Nitin has a journey of 15 years with Tally, and has connected with Bharath Goenka (Tally’s ex-CEO) on multiple occasions. Within Bhutan, he has been serving the Bank of Bhutan on Tally for about four years now. Since then he knew about ERPNext, being delivered by a local partner then. Of-late, Tally is losing ground to ERP solutions, so Nitin went about exploring ERPs and froze to ERPNext. His cycle of inquiry to becoming a partner was six months long. He anticipated that the moment he becomes a partner, the local partner will get activated, so he negotiated exclusivity for six months at-least. Smart guy!
Paro airport is a piece of art, which depicts their cultural beautifully. It must be one of the most unique airports in terms of its aesthetics (p.s. I have not seen many airports).
We landed on Tuesday and reached the hotel at around four in the evening. These days, sunset happens at 5 pm. We rested a bit and met the host at the restaurant at 7 pm. It was a general get-to-know meeting, we planned in-person meetings with few prospects, talked aout getting traction for the Frappe Meetup.
Post dinner, we strolled in our hotel's vicinity as temperature dropped to 4 degrees. Just saying, in Mumbai, 17 degrees is cold for us :)
During the in-person meetings, we received lots of respect as we represented OEM, and esp. me being co-founder (thanks to Rushabh once again).
The meetup was planned at 5:30 p.m. By afternoon, there were 90+ registrations. The food was ordered only for 100, but Karkey suggested letting people come, as OEMs coming in their region isn't a regular occurrence.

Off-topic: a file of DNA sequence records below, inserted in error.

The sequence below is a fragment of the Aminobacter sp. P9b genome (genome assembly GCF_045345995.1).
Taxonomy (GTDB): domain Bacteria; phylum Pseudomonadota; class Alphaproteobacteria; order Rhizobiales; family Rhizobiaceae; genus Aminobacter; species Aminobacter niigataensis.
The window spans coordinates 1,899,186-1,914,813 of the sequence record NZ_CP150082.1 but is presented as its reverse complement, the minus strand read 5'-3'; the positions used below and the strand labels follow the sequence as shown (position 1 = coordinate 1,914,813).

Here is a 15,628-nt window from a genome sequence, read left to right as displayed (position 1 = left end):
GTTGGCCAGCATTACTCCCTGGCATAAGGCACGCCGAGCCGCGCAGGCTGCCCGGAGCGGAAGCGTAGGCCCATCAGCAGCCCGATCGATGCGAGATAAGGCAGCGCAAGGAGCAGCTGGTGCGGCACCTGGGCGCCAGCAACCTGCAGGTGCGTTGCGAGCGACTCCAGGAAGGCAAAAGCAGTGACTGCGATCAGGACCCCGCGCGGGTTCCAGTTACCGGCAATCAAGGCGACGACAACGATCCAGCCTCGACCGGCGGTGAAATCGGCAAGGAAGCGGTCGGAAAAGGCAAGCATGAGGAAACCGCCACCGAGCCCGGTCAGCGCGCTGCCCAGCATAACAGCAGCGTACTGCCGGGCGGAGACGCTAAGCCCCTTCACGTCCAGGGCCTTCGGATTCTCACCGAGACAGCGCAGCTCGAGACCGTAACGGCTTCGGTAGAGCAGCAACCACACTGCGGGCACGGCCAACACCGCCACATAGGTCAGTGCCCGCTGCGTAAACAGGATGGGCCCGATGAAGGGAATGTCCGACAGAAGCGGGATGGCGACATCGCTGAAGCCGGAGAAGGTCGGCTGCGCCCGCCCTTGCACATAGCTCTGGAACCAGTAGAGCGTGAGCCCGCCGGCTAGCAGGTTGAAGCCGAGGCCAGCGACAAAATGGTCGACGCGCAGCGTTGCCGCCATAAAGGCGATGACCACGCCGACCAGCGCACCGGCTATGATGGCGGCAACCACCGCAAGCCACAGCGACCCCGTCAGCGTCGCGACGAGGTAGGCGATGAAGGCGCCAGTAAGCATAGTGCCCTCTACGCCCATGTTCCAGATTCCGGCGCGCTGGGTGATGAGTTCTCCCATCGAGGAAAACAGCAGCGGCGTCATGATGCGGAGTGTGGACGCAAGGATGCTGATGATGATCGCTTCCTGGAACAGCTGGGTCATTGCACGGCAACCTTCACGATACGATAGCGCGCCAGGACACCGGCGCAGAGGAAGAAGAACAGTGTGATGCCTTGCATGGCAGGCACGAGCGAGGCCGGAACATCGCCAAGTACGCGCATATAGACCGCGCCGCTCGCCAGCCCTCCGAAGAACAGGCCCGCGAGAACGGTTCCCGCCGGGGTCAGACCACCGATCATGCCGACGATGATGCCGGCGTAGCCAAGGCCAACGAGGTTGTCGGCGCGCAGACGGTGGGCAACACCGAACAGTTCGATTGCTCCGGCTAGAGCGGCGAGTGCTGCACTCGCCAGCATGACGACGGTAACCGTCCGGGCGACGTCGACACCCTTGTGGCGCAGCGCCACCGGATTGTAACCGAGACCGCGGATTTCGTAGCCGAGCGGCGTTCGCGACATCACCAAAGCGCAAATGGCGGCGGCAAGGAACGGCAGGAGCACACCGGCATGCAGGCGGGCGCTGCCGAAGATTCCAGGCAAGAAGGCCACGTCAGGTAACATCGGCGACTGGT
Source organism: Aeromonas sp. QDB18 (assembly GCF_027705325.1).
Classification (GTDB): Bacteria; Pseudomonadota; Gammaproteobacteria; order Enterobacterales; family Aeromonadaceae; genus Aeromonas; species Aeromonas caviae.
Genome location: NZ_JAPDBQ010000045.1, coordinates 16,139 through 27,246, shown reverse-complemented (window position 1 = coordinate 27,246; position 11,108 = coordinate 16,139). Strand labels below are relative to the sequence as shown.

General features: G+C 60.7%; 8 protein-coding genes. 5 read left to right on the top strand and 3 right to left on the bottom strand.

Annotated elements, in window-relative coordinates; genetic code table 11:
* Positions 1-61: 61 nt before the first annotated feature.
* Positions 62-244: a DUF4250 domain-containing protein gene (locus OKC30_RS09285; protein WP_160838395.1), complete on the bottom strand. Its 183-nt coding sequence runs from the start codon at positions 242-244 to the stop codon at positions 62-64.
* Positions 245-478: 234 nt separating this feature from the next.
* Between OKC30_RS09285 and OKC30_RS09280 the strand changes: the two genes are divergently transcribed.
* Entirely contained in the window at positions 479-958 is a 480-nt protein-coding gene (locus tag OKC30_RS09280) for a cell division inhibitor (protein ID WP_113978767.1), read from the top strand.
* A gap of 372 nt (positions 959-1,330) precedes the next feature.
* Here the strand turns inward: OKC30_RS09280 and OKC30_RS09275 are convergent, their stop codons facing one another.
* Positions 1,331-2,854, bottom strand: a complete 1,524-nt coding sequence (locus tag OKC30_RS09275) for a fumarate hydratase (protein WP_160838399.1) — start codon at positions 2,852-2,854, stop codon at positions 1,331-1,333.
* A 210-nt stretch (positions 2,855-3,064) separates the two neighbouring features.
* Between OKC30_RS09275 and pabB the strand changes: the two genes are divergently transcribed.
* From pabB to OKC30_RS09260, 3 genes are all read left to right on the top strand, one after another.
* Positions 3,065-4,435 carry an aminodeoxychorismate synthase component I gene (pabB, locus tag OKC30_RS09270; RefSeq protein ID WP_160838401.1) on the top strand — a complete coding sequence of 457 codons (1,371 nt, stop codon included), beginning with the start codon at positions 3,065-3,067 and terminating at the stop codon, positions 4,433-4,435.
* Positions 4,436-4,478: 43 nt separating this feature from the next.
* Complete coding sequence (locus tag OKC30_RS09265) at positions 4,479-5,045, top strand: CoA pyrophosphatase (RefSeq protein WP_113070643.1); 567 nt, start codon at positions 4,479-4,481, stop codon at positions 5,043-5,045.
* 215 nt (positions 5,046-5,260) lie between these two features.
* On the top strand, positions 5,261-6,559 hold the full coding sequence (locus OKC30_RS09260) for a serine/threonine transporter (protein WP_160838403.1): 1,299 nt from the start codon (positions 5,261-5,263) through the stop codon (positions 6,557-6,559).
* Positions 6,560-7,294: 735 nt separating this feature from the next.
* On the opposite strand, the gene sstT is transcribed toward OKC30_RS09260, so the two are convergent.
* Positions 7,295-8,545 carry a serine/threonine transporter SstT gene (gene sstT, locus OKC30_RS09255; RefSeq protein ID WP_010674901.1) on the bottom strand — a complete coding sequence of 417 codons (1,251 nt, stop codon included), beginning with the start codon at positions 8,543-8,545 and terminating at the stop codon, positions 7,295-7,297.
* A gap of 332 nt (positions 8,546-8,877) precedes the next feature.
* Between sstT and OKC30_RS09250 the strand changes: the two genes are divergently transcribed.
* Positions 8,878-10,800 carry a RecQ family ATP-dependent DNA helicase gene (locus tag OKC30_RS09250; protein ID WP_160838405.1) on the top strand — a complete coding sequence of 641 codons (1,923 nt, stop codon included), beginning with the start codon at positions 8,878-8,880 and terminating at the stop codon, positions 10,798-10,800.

I kept improvising the presentation till the last minute. As always, I followed the story format. For the walk-through on ERPNext, I set up a demo account using Druk Electronics as a sample company, with lots of demo data, and a website. Btw, Druk means Dragon, a very prevalent expression when it comes to naming a company.
My presentation went smoothly. I felt comfortable after a few minutes, and could even include add-hoc stuffs. We tried impressing by using some local terms like Kuzu Zangpola (Hello) and Tashi Delek.
The audience were primarily IT enthusiast exploring open-source, and corporates who were speciaifcally using ERPNext or considering to use in future. So naturally, they were not so exposed to the idea of FOSS that much to appreciate it. Hence when I said, “we are the company with 100% open-source products”, I was expecting claps, but there were none. ;) For me, the learning from was that we need to first deliver the value through our offering. Once they realise some, they will eventually understand the importance of FOSS, as compared to proprietary eco-system. In this sense, Frappe becomes a tool and a vehicle through which masses will be exposed to the idea of FOSS and appreciate the values.
As per the Frappe's culture, we also did open-mic. A community partner took the stage to share a story of a project where they used ERPNext as a backend for contact tracing apps made during the covid period.
By the time we ended, about 65 people had turned up, which was pretty decent given the overall community size.